New E10 petrol was launched onto forecourts at the beginning of September as a way for UK drivers to cut down on their vehicle's carbon emissions. It is blended with up to 10 percent renewable ethanol and is made up of materials such as low-grade grains, sugars and waste wood, making it greener than existing petrol.
The change could cut transport CO2 emissions by 750,000 tonnes per year, which is the equivalent of taking 350,000 cars off of UK roads.
According to new data, from Asset Alliance Group, around 41 percent of commercial vehicle operators are put off by the initial up-front costs of switching to alternative fuels.
The report looks into the health of the road transport industry following the aftermath of COVID-19 and Brexit, involving more than 600 groups from general haulage, supply chains and operator fleets.
More than half (52 percent) of operators would be more inclined to try alternative fuels if there was a financial incentive from the Government.
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© Getty A driver filling up a lorry.
© Getty. A lorry in front of a petrol station.
This could be in the form of reduced tax or a scrappage scheme.
A further 51 percent would also be encouraged if the national refuelling infrastructure was improved.
A massive eight in 10 of those surveyed were not yet planning to move away from diesel.
With the introduction of E10 fuel in September, many in the commercial vehicle industry may be hesitant to switch an alternative fuel following the criticism of the new petrol from users.
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Operators said they would be keen to see non-financial incentives being explored for modern technology.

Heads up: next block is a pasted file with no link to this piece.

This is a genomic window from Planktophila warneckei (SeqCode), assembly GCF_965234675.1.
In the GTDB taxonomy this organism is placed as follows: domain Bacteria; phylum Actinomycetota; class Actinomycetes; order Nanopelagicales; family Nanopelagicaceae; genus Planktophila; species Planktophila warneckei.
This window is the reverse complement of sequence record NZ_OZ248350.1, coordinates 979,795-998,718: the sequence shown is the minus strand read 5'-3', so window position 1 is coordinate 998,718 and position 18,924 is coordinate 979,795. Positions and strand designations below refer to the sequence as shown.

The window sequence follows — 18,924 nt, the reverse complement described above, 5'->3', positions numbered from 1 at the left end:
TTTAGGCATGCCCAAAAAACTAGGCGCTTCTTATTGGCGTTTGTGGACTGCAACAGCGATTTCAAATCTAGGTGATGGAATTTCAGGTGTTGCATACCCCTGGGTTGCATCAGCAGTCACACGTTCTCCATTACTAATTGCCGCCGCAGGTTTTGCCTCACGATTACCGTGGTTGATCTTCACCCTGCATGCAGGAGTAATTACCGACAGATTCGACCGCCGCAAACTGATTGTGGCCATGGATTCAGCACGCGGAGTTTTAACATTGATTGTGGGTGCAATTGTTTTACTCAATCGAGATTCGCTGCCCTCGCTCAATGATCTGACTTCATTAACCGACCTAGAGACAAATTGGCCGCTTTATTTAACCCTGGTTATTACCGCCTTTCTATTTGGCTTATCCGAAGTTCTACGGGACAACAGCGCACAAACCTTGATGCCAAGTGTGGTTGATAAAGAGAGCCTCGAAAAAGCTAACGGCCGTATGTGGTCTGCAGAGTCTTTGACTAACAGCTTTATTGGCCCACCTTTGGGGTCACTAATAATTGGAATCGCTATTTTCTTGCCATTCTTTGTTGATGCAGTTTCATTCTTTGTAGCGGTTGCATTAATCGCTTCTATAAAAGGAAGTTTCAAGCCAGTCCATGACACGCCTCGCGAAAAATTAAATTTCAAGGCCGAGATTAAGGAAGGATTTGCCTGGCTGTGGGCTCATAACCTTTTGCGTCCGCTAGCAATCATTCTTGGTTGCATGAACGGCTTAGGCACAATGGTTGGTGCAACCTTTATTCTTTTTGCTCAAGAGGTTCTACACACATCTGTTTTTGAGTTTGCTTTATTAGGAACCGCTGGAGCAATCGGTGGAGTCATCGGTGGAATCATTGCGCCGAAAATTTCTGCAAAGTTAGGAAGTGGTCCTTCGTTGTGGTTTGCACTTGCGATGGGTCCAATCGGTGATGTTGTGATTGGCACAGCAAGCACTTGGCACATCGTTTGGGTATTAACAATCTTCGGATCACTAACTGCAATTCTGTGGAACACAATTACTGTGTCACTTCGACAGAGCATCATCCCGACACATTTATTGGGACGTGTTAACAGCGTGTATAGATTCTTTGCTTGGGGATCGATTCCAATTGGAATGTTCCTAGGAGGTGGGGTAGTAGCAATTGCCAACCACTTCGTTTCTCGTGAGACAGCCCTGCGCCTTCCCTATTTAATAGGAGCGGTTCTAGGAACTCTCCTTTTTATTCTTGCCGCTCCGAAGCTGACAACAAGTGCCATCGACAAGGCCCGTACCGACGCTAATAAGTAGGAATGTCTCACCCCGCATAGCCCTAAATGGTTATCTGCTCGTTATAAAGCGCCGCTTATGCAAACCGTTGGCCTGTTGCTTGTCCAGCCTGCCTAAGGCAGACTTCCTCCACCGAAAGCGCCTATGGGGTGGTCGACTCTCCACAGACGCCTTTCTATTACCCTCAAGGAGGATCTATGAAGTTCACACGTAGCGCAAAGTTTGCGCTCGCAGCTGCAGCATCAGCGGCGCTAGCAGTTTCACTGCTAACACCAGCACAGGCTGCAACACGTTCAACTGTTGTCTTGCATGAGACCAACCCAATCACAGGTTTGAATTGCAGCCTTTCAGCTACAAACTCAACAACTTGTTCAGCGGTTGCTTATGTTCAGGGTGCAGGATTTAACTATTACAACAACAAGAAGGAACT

For those looking to make the switch, gas-powered trucks came out on top with eight percent looking at liquated natural gas (LNG) and six percent considering compressed natural gas (CNG).
A further nine percent planned to plug into battery electric vehicle technology (BEV), while six percent explored range-extended electric options.
For most operators, Euro-6 diesel lorries are going to remain the first choice in the next few years.
Despite this, many are cautious of the increase in ever-tightening urban restrictions.
Because of this, many operators are looking to reduce their carbon footprint, hence why the demand for alternative fuels is increasing.
Willie Paterson, CEO of Asset Alliance Group, commented on the figures and the impact they could have in the future.
He said: "As we emerge from the toughest set of circumstances in our lifetime, we felt the time was right to take the pulse of the road transport sector again.
© Getty An E10 petrol pump.
"This year's report is our most in-depth to date, and we have received a record number of responses.
"The results are really intriguing, and there is a lot to be optimistic about."
Drop-in fuels such as hydrotreated vegetable oil (HVO) and gas to liquid (GTL), as well as hydrogen, were also being looked at by two percent of operators exploring alternatives to diesel.
HVO is already being used by a number of organisations as it offers a significant reduction in net greenhouse gas emissions, as well as vastly improves storage properties.
The fuel is compatible with diesel engines and reduces carbon emissions by 30 percent, with big brands like McDonald's powering their trucks with the same product.